Set against the backdrop of the Great Depression, a young horse thief and his unlikely accomplice are pursued through the forbidding landscape of the BC interior. There they encounter villains, drifters and fiercely insular circus folk in a profound tale of friendship, forgiveness and finding home.
'Tooke lightens the tone of this heavy plot in several engaging ways. For one, the banter between Samuel and Charleyboy, and among the men they encounter in the hobo jungle, for example, is rich with orality, particularly through tall tales in the tradition of Bowering, Robert Kroetsch, and others. He also takes full advantage of the carnivalesque elements of the circus to intersperse magic realism into the story.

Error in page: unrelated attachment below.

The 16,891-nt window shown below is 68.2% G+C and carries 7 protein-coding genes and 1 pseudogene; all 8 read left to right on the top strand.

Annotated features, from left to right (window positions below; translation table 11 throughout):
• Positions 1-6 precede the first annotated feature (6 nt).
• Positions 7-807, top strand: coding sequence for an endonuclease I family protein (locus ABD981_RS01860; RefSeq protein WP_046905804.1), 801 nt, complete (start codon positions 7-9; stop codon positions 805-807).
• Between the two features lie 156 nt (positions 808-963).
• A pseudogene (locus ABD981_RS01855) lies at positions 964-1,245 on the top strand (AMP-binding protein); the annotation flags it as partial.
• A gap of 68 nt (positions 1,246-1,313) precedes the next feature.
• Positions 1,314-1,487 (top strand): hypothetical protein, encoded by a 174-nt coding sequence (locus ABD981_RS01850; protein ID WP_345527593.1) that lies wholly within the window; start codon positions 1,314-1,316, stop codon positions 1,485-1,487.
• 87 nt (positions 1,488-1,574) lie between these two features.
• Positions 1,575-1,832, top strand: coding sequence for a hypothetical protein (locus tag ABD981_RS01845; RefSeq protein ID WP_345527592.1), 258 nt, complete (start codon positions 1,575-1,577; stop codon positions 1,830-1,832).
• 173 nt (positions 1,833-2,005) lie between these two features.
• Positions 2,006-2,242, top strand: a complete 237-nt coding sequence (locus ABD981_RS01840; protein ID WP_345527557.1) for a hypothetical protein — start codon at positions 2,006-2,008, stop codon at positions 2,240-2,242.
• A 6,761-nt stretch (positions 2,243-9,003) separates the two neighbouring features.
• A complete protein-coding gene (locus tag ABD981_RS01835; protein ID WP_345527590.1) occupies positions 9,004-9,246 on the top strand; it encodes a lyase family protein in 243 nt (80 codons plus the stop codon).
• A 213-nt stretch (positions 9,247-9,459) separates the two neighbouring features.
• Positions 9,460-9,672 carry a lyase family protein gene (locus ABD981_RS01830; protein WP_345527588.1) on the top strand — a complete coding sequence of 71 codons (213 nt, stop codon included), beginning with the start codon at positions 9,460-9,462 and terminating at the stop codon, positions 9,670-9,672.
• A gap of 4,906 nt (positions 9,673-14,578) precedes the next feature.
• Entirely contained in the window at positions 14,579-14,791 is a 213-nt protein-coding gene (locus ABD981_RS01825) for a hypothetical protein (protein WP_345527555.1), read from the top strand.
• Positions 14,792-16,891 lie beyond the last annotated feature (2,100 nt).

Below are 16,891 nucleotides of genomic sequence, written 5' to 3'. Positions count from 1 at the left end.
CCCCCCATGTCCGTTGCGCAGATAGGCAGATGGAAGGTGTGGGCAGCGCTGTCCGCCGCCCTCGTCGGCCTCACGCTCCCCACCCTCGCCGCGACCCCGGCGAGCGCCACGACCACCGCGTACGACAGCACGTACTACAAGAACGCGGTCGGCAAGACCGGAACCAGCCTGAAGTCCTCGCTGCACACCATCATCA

'Perhaps what engaged me most, as a long time student of literature of the BC Interior, is the landscape that Tooke re-creates. The desert aridity is more than a backdrop for the poverty and injustice the characters experience. The BC Interior comes alive with sockeye so plentiful "you can walk across their backs in the shallows" (p. 33); hoodoos and petroglyphs; and "the heady scent of wet sagebrush" (p. 19). The Ballad of Samuel Hewitt, Tooke's debut novel, is a rich addition to British Columbian literature that is place-based.'